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Shekalim-7: The Half Shekel of Siamese Twins Imprimir E-mail

ShekelThe Half Shekel From the Perspective of Chang and Eng Bunker (1811-1874), the original "Siamese Twins"

"Chang and Eng ... never really needed [showman P.T.] Barnum at all. [They] had been born near Bangkok, Siam, in 1811,

bound tightly stomach to stomach by an unforgiving, armlike tube. Asian doctors had recommended separation, but Chang and Eng's parents instead encouraged them to learn how to coexist. Working daily to stretch the thickening ligature, ultimately three and a half inches in length, eventually the boys could stand side to side, dress separately, walk and run. ...

 

"In 1829, Chang and Eng were 'discovered' by an American ship's captain and whisked away to Europe and America to make their fortune. World fame came quickly, but at a price; by 1838, after seven years of exhibiting themselves in the U.S., the twins were exhausted. Sick of the roving show-life, and wealthy enough now to retire, they had adopted American citizenship and taken the name Bunker, after a Boston acquaintance. Purchasing a plantation in the Blue Ridge Mountains of North Carolina, including slaves to go with it (eventually 33 of them), the brothers settled into an agrarian life that included marriage to unjoined [American] sisters, and, very quickly, the fathering of numerous children. ... Forced by their fleshy bond to sleep face to face, needing to cooperate on everything, they divided their time between two houses and two families, alternating three-day periods during which one or the other was in full charge of their whereabouts and activities. ...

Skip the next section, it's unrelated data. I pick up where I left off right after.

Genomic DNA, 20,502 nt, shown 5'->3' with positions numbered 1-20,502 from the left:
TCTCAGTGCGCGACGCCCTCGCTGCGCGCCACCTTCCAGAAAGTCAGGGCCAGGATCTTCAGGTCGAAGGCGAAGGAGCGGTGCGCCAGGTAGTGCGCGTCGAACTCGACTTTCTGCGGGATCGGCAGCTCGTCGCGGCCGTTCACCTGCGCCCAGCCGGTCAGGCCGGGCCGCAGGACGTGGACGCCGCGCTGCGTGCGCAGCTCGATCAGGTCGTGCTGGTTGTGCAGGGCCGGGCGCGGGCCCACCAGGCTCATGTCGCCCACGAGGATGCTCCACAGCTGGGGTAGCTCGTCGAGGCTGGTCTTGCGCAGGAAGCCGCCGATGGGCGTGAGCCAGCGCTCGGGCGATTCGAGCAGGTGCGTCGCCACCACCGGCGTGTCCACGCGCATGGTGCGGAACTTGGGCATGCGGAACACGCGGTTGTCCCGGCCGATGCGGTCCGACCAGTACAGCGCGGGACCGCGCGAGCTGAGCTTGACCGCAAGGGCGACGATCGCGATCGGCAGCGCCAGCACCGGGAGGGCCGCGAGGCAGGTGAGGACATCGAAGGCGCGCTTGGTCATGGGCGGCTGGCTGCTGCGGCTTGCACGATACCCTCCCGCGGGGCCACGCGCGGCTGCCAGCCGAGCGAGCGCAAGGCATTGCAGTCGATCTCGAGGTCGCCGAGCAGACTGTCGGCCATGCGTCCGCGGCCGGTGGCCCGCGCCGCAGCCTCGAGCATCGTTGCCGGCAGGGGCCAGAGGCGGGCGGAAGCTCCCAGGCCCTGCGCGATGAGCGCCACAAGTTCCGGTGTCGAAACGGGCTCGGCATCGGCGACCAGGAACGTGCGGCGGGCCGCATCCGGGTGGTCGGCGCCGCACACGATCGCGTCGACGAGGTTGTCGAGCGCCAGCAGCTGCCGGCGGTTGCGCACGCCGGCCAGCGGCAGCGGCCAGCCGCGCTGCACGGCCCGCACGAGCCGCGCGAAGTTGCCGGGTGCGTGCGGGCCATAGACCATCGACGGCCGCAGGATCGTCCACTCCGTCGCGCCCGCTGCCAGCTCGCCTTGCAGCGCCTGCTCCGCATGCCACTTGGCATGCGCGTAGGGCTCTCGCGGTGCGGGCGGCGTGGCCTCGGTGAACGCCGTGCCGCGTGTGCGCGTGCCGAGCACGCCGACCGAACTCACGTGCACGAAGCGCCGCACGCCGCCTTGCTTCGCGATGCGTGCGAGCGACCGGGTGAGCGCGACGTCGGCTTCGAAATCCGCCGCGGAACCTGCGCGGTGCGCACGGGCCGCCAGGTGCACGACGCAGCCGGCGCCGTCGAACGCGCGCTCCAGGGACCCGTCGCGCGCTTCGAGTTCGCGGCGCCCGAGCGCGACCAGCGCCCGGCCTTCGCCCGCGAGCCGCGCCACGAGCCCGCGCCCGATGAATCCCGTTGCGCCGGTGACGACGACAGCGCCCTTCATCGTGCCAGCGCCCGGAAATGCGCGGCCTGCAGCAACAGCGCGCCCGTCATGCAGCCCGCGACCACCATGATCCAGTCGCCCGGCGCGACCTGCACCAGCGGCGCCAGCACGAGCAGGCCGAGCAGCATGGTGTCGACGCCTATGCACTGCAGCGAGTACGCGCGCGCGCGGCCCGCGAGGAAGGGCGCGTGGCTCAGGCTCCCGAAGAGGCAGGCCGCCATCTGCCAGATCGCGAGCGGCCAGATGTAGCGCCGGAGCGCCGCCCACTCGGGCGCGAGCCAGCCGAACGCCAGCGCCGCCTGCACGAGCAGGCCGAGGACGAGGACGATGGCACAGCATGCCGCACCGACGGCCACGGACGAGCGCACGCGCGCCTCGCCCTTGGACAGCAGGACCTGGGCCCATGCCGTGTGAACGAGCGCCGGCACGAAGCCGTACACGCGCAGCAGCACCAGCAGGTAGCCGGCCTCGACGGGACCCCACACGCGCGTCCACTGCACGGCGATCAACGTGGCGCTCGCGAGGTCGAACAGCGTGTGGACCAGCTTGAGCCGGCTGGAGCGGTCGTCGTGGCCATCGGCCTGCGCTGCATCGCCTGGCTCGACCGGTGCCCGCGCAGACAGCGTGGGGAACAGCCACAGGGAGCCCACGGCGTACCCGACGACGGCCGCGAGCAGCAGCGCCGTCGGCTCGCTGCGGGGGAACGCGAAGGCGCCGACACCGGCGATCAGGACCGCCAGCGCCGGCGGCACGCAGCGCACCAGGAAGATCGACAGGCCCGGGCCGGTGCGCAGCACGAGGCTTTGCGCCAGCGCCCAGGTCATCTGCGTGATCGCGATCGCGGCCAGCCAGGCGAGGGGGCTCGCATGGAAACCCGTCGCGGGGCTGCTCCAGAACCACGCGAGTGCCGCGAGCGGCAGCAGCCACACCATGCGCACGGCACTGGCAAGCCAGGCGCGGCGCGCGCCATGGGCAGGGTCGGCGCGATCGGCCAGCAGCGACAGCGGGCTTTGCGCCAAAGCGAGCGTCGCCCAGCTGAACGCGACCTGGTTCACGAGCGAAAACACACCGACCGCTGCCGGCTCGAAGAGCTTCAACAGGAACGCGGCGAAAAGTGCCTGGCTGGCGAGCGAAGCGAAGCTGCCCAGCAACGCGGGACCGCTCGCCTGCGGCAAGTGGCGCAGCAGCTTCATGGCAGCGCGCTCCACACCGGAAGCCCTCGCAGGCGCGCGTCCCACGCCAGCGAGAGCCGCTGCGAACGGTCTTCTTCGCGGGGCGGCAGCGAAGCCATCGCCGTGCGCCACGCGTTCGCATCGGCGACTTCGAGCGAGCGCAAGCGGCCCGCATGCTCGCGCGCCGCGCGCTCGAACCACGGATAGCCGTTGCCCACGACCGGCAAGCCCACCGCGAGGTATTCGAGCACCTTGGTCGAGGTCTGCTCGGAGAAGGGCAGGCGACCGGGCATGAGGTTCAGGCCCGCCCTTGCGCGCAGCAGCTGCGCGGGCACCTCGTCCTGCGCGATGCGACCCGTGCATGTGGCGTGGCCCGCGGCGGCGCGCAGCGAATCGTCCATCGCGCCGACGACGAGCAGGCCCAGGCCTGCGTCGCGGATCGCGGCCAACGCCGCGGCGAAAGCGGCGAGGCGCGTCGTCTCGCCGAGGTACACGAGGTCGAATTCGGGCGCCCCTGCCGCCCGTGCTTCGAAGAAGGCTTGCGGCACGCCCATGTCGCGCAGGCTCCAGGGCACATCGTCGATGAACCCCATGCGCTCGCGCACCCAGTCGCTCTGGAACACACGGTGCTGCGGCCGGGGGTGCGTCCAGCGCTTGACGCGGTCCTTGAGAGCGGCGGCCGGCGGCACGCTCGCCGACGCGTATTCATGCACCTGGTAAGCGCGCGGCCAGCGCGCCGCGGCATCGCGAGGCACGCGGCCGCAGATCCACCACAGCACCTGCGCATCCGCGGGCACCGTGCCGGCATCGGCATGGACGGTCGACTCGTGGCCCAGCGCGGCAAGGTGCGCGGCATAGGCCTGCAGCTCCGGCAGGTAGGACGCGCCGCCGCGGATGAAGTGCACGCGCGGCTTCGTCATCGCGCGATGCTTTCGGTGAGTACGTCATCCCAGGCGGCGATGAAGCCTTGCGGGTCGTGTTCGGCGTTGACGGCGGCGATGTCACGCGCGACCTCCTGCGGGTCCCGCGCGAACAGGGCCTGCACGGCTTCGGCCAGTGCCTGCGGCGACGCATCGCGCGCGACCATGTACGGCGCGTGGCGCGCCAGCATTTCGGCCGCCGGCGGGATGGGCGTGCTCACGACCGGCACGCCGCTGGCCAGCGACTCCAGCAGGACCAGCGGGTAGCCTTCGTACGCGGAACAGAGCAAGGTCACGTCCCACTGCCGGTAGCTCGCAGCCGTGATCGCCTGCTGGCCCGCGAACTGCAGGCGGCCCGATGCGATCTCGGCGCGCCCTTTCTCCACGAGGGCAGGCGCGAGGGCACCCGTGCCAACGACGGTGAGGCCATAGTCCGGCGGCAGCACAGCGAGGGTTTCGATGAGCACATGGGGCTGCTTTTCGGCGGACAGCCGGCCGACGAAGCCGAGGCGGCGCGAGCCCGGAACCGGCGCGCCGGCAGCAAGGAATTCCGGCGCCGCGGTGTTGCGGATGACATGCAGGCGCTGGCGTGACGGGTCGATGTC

"In 1860, Barnum's big chance came finally came. Self-educated and literate, possessing a fine penmanship, Chang and Eng decided to come out of retirement in order to raise money for the college tuitions of their now huge brood of children. ... and they [signed with Barnum] and arrived at Barnum's for a six-week engagement at [his] American Museum. ... Barnum had no control over these independent minded-brothers, or their families. 'The truth is,' he wrote later ... 'the wives of the twins (who are sisters) fight like cats and dogs and they want their husbands separated.' But it was not just the wives; increasingly, the heavy-drinking, irritable Chang was coming to dislike his quiet, teetotaler brother....

"In 1865, their wealth demolished by the [Civil War], Chang and Eng came out of retirement once again. ... Separation was increasingly on the twins' minds. On August 31, 1868, Chang and Eng met again with Barnum ... [and he] announced his decision to send them on a tour of Great Britain and on a search for a surgeon who might separate them. The tour occurred, but the separation did not. Chang suffered a stroke in 1870 and from then on had to be partially carried by Eng. Just four years later, on January 17, 1874, to the horror of his brother, 62-year-old Chang died. Eng managed to live on for four fearful hours."

Philip B. Kunhardt, Jr., Philip B. Kunhardt III, Peter W. Kunhardt, P.T. Barnum, Alfred A. Knopf, Copyright 1995 by Philip B. Kunhardt, Jr., Philip B. Kunhardt III, Peter W. Kunhardt, pp. 144-147.

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